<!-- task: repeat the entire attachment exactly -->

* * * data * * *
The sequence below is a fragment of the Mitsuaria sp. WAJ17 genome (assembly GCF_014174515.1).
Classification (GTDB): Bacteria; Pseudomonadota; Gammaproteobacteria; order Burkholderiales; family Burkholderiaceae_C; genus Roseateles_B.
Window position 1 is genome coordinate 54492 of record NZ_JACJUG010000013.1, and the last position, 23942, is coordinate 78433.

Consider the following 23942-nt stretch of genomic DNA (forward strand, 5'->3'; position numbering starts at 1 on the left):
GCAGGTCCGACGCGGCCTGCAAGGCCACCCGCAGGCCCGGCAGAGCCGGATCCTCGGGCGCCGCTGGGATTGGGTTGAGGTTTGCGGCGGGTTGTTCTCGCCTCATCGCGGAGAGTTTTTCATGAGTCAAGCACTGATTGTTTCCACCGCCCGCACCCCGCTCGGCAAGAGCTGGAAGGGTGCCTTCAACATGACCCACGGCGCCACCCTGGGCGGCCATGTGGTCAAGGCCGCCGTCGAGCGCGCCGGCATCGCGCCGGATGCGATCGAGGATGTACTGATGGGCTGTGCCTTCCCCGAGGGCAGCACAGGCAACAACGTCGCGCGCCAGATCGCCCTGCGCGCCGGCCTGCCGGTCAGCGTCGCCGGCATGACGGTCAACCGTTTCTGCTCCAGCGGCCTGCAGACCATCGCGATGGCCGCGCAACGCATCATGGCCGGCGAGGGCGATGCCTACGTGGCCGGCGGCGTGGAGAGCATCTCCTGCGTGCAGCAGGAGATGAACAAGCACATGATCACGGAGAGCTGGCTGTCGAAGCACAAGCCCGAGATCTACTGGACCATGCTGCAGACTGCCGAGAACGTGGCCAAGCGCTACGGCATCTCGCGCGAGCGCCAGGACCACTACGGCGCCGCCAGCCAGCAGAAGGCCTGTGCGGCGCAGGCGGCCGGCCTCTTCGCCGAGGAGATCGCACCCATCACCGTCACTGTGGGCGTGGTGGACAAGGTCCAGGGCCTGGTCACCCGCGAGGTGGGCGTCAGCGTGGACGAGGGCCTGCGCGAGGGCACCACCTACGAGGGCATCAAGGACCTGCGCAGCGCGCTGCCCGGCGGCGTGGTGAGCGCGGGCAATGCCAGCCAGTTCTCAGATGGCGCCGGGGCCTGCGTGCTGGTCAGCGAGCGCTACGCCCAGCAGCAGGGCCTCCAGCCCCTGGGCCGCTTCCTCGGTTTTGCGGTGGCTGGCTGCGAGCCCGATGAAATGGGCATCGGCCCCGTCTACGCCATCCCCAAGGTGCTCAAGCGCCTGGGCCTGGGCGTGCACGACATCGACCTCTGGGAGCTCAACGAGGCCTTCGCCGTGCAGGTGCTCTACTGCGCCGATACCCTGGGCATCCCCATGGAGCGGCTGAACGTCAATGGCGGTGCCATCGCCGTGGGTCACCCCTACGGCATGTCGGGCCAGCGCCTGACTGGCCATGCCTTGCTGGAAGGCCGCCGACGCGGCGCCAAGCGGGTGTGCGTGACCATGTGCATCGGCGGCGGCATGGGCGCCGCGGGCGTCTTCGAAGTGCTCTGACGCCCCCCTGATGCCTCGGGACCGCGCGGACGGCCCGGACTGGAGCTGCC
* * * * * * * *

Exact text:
The sequence below is a fragment of the Mitsuaria sp. WAJ17 genome (assembly GCF_014174515.1).
Classification (GTDB): Bacteria; Pseudomonadota; Gammaproteobacteria; order Burkholderiales; family Burkholderiaceae_C; genus Roseateles_B.
Window position 1 is genome coordinate 54492 of record NZ_JACJUG010000013.1, and the last position, 23942, is coordinate 78433.

Consider the following 23942-nt stretch of genomic DNA (forward strand, 5'->3'; position numbering starts at 1 on the left):
GCAGGTCCGACGCGGCCTGCAAGGCCACCCGCAGGCCCGGCAGAGCCGGATCCTCGGGCGCCGCTGGGATTGGGTTGAGGTTTGCGGCGGGTTGTTCTCGCCTCATCGCGGAGAGTTTTTCATGAGTCAAGCACTGATTGTTTCCACCGCCCGCACCCCGCTCGGCAAGAGCTGGAAGGGTGCCTTCAACATGACCCACGGCGCCACCCTGGGCGGCCATGTGGTCAAGGCCGCCGTCGAGCGCGCCGGCATCGCGCCGGATGCGATCGAGGATGTACTGATGGGCTGTGCCTTCCCCGAGGGCAGCACAGGCAACAACGTCGCGCGCCAGATCGCCCTGCGCGCCGGCCTGCCGGTCAGCGTCGCCGGCATGACGGTCAACCGTTTCTGCTCCAGCGGCCTGCAGACCATCGCGATGGCCGCGCAACGCATCATGGCCGGCGAGGGCGATGCCTACGTGGCCGGCGGCGTGGAGAGCATCTCCTGCGTGCAGCAGGAGATGAACAAGCACATGATCACGGAGAGCTGGCTGTCGAAGCACAAGCCCGAGATCTACTGGACCATGCTGCAGACTGCCGAGAACGTGGCCAAGCGCTACGGCATCTCGCGCGAGCGCCAGGACCACTACGGCGCCGCCAGCCAGCAGAAGGCCTGTGCGGCGCAGGCGGCCGGCCTCTTCGCCGAGGAGATCGCACCCATCACCGTCACTGTGGGCGTGGTGGACAAGGTCCAGGGCCTGGTCACCCGCGAGGTGGGCGTCAGCGTGGACGAGGGCCTGCGCGAGGGCACCACCTACGAGGGCATCAAGGACCTGCGCAGCGCGCTGCCCGGCGGCGTGGTGAGCGCGGGCAATGCCAGCCAGTTCTCAGATGGCGCCGGGGCCTGCGTGCTGGTCAGCGAGCGCTACGCCCAGCAGCAGGGCCTCCAGCCCCTGGGCCGCTTCCTCGGTTTTGCGGTGGCTGGCTGCGAGCCCGATGAAATGGGCATCGGCCCCGTCTACGCCATCCCCAAGGTGCTCAAGCGCCTGGGCCTGGGCGTGCACGACATCGACCTCTGGGAGCTCAACGAGGCCTTCGCCGTGCAGGTGCTCTACTGCGCCGATACCCTGGGCATCCCCATGGAGCGGCTGAACGTCAATGGCGGTGCCATCGCCGTGGGTCACCCCTACGGCATGTCGGGCCAGCGCCTGACTGGCCATGCCTTGCTGGAAGGCCGCCGACGCGGCGCCAAGCGGGTGTGCGTGACCATGTGCATCGGCGGCGGCATGGGCGCCGCGGGCGTCTTCGAAGTGCTCTGACGCCCCCCTGATGCCTCGGGACCGCGCGGACGGCCCGGACTGGAGCTGCC